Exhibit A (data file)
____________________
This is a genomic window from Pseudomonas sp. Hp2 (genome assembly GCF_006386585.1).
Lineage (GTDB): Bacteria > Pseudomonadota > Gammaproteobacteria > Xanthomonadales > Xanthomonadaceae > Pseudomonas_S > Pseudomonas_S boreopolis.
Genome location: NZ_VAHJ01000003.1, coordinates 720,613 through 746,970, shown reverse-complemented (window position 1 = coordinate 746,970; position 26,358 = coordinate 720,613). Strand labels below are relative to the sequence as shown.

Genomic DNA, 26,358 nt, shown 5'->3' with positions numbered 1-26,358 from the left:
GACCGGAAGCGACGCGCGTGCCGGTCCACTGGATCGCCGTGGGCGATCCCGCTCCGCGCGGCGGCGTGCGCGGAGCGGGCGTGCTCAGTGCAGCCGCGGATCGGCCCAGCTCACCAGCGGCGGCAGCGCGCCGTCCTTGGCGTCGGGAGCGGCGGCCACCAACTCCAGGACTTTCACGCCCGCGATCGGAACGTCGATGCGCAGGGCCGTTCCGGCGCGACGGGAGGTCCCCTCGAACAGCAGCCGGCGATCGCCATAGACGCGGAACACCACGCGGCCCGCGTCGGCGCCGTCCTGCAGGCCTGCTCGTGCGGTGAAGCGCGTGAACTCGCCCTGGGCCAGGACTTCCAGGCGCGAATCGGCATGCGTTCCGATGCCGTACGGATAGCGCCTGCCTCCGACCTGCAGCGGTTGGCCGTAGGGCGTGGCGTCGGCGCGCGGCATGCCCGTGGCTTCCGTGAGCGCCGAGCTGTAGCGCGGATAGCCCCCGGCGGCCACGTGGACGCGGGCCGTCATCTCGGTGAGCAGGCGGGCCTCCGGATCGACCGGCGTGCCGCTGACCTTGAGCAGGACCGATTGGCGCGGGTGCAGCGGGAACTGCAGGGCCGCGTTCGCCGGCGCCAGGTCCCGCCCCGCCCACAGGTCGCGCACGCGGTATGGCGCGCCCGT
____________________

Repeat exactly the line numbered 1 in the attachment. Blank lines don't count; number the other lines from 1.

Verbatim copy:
This is a genomic window from Pseudomonas sp. Hp2 (genome assembly GCF_006386585.1).